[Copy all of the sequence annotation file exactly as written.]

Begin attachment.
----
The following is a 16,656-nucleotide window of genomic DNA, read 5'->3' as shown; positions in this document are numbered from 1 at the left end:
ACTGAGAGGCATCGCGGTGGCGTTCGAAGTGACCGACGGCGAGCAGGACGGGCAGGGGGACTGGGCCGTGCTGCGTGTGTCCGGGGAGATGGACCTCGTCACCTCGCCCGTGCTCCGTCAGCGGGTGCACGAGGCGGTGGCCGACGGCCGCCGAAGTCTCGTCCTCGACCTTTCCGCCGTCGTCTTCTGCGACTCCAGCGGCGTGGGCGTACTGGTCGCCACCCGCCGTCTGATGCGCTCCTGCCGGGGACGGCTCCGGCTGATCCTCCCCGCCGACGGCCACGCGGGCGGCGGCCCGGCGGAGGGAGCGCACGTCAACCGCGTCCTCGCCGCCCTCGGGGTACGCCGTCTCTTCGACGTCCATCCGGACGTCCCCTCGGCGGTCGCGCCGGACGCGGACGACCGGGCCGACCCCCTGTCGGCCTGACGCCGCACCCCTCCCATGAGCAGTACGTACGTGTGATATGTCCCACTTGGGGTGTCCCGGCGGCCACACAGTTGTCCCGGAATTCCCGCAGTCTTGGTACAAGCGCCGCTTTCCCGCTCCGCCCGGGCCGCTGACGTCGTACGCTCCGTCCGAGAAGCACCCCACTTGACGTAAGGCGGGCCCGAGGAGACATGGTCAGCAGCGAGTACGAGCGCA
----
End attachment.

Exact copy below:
The following is a 16,656-nucleotide window of genomic DNA, read 5'->3' as shown; positions in this document are numbered from 1 at the left end:
ACTGAGAGGCATCGCGGTGGCGTTCGAAGTGACCGACGGCGAGCAGGACGGGCAGGGGGACTGGGCCGTGCTGCGTGTGTCCGGGGAGATGGACCTCGTCACCTCGCCCGTGCTCCGTCAGCGGGTGCACGAGGCGGTGGCCGACGGCCGCCGAAGTCTCGTCCTCGACCTTTCCGCCGTCGTCTTCTGCGACTCCAGCGGCGTGGGCGTACTGGTCGCCACCCGCCGTCTGATGCGCTCCTGCCGGGGACGGCTCCGGCTGATCCTCCCCGCCGACGGCCACGCGGGCGGCGGCCCGGCGGAGGGAGCGCACGTCAACCGCGTCCTCGCCGCCCTCGGGGTACGCCGTCTCTTCGACGTCCATCCGGACGTCCCCTCGGCGGTCGCGCCGGACGCGGACGACCGGGCCGACCCCCTGTCGGCCTGACGCCGCACCCCTCCCATGAGCAGTACGTACGTGTGATATGTCCCACTTGGGGTGTCCCGGCGGCCACACAGTTGTCCCGGAATTCCCGCAGTCTTGGTACAAGCGCCGCTTTCCCGCTCCGCCCGGGCCGCTGACGTCGTACGCTCCGTCCGAGAAGCACCCCACTTGACGTAAGGCGGGCCCGAGGAGACATGGTCAGCAGCGAGTACGAGCGCA